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Average Fantasy Points
Average Fantasy Points are determined when Elton Brand was active vs. non-active during the season. Click here to view average fantasy points for a different time period.
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Past Fantasy Outlooks
Brand spent the majority of the offseason in free-agency limbo before re-signing with the Hawks in September. He helped the Hawks stay relevant last season after Al Horford went down for the season with a torn pectoral, but Brand was more of a stopgap than a savior. He played in 73 games last season. Brand started 15 games, averaging 28 minutes per game as a starter, and he came off the bench in the 58 other contests he played in, averaging 17 mpg off the bench. With Horford healthy and several other options in the Hawks frontcout this season, Brand might not get many minutes. When Horford was healthy last season, Brand was struggling to carve out more than 10-13 minutes in the rotation most nights. If that's his fate while Horford is playing, Brand is only going to be an option in very deep leagues this season.
Successful professional franchises across American sports have long been able to uncover value with underappreciated talent. Consider Brand the Hawks' attempt to reinvigorate a past-his-prime Brand by penciling him into a rotation with other similar players. With so many talented players in the Atlanta frontcourt, it seems unlikely the 34-year old will be able to post hefty numbers, but he should provide a significant leadership role.
Brand was amnestied in the offseason after averaging a career-low 11.0 points/7.2 rebounds in 28.9 minutes per game for Philadelphia. He was part of the Sixers’ resurgence in 2010-11, but they’ve moved on without him. Enter the Mavericks, a team that has lacked quality low post threats for several years. They had the winning bid on amnesty waivers and got Brand at a mere $2.1 million for this season. Brand feels he has something left to give and should be motivated in what now turns out to be one-year deal. He’ll split time at both the four and five, backing up Dirk Nowitzki and Chris Kaman. He probably won’t be asked to play more than 30 minutes a night, so we’re expecting the rebounding numbers to remain subdued, though he should remain a good source of blocked shots. He does many things well on the low block to get himself into position to score, but it’s unlikely he becomes a focal point of the second unit’s offense. Not with Vince Carter around.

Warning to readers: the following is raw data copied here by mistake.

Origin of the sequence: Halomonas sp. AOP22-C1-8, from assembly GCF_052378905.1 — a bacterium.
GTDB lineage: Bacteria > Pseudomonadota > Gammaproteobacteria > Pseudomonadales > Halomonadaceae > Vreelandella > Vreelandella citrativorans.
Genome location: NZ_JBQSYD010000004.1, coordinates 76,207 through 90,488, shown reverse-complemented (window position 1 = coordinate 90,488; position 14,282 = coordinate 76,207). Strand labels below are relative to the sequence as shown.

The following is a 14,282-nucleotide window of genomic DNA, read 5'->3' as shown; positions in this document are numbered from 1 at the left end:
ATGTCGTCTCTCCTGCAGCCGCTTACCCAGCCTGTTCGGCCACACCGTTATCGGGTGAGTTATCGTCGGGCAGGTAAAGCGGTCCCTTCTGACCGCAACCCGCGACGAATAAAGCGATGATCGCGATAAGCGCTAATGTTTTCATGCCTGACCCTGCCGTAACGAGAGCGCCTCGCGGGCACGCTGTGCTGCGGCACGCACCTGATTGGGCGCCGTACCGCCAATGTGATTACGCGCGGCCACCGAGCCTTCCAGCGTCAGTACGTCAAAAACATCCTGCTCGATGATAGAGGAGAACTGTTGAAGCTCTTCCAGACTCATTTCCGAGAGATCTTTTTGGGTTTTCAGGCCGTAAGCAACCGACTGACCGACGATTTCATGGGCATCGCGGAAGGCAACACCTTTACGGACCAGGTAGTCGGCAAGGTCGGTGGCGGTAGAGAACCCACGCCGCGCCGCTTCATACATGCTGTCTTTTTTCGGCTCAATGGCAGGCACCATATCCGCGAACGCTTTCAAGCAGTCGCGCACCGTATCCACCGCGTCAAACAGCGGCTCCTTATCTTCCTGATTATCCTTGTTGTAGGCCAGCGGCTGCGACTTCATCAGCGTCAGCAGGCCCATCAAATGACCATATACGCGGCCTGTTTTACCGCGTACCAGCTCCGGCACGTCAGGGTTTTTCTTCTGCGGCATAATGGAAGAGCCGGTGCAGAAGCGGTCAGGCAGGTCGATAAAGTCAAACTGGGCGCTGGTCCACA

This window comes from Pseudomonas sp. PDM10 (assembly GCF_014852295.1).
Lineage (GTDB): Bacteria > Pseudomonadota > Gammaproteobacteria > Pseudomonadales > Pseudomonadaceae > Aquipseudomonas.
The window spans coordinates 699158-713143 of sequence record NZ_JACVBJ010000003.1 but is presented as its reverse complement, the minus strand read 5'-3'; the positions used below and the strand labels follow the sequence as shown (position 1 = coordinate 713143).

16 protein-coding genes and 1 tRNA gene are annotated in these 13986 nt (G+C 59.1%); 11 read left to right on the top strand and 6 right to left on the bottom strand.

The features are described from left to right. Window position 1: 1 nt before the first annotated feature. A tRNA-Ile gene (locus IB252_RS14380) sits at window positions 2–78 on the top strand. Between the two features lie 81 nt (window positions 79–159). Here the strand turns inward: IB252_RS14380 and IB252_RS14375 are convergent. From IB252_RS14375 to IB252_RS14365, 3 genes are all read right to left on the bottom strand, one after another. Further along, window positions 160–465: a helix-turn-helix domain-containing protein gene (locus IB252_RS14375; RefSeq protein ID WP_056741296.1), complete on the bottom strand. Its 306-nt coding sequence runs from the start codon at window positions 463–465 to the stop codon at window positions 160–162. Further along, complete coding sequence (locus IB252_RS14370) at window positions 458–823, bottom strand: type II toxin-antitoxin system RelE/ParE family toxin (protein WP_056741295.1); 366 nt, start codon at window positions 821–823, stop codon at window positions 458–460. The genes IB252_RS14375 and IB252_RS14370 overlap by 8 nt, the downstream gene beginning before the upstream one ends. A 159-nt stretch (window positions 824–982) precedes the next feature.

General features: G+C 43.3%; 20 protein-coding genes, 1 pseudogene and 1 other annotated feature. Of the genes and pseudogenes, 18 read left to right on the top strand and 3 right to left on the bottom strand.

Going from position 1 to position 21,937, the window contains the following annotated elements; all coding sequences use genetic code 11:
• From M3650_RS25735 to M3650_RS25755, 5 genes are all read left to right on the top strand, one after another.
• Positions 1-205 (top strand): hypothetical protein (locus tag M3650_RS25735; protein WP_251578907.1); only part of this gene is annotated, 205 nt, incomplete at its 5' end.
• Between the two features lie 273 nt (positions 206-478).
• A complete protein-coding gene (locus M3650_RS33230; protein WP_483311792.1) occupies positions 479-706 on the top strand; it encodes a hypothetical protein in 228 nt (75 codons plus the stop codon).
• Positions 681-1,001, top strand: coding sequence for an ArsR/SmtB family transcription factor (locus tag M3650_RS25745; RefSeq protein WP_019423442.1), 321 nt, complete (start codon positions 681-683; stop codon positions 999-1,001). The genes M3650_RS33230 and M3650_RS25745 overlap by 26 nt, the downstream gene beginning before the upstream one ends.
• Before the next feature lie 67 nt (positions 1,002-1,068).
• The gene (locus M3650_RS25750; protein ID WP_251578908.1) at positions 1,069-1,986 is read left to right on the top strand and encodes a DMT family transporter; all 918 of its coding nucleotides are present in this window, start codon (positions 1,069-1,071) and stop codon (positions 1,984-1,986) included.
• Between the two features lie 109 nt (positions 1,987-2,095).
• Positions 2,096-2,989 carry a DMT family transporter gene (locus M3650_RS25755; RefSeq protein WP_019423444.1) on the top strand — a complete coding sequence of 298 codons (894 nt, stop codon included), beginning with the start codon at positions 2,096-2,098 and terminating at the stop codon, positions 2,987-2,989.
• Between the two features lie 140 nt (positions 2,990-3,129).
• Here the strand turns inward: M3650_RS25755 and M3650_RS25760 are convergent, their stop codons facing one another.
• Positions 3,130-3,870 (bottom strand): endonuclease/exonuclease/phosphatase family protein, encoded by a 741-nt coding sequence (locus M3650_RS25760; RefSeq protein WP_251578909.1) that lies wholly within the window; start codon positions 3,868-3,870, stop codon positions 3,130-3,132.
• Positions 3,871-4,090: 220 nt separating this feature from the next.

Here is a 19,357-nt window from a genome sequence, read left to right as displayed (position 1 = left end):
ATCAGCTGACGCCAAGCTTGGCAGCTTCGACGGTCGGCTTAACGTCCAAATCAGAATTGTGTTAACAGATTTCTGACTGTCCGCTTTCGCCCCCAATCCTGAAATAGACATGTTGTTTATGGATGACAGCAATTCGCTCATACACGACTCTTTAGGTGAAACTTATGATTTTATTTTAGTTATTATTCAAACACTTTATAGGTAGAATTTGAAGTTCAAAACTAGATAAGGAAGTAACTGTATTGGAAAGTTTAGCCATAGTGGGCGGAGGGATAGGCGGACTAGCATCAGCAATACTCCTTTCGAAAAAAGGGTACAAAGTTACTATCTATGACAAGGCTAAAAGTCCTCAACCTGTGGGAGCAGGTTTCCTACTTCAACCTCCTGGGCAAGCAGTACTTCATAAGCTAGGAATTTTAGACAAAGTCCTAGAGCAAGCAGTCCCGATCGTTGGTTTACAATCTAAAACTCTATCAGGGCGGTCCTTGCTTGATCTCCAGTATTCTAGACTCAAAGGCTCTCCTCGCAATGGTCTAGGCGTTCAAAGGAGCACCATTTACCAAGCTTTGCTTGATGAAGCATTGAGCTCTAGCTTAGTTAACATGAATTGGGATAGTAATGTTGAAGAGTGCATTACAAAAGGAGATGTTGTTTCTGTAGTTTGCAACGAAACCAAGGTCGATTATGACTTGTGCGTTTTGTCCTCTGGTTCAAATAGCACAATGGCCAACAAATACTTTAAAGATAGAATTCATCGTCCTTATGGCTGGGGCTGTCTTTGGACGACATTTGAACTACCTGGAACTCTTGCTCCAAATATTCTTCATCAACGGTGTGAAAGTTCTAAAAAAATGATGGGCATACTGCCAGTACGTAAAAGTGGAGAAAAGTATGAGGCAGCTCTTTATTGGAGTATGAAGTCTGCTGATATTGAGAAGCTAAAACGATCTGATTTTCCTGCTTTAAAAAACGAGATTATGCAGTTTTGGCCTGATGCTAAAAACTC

One of the better stories of the 2010-11 season was Brand’s resurgence in Philadelphia. After suffering an Achilles injury during his first season in Philly and looking like a shell of his former self in 2009-10, Brand bounced back last year. Under new Sixers coach Doug Collins, Brand averaged 15.0 points and 8.4 rebounds while shooting 51.2 percent from the floor and 78.0 percent from the line in 35 minutes per game. His defensive play was also particularly strong, as Brand averaged 1.1 steals and 1.3 blocks. He still has two more seasons on his contract with the Sixers, so Brand should be cemented in Philly’s starting five as the team’s primary low-post option. His age and recent injury history will rightly give perspective owners pause on draft day, but Brand should come at a decent enough price to make the investment worth the risk.
Worst free-agent acquisition in history? Brand is certainly in the mix. His two seasons in Philly have been marked by major injuries and new career lows in just about every category. But with three years and a whole lot of zeros remaining on his contract, new Sixer coach Doug Collins has little choice but to try and get something out of the one-time star. Collins has reportedly asked Brand to get down to a playing weight of 255, in the hopes that will take some stress of his legs and help him return to his pre-Philly production numbers. As things stand, it appears Brand will be used off the bench this year, backing up the power forward and center positions.
Brand’s first season in Philadelphia was a disaster, as he was slow to recover from his Achilles’ surgery and later suffered a season-ending shoulder injury. Before the latter problem, Brand lacked explosiveness and often looked slow-footed, resulting in averages of just 13.8 points and 1.6 blocks – both career-lows. Brand is just 30 years old, so it’s not like he’s finished being an impact player, but he’s now missed 127 games over the past two seasons, so his durability is in question. Now another year removed from the Achilles’ surgery, Brand should also be fully recovered from his shoulder problem entering training camp, so he enters the season 100 percent healthy for the first time since 2007-08. When he was right physically just two years ago, he put up a monstrous season: 20.5 points, 9.3 rebounds, 2.9 assists, 1.0 steals 2.2 blocks per game. Brand plays much bigger than his 6-8 frame, possessing an array of low-post moves to go along with face-up ability. If the explosion returns, Brand makes for a nice bounce-back candidate who should come at a discount after back-to-back disappointing campaigns. It still remains to be seen how he’ll mesh with his teammates in Philadelphia, but getting away from the West and into the East should only benefit his numbers.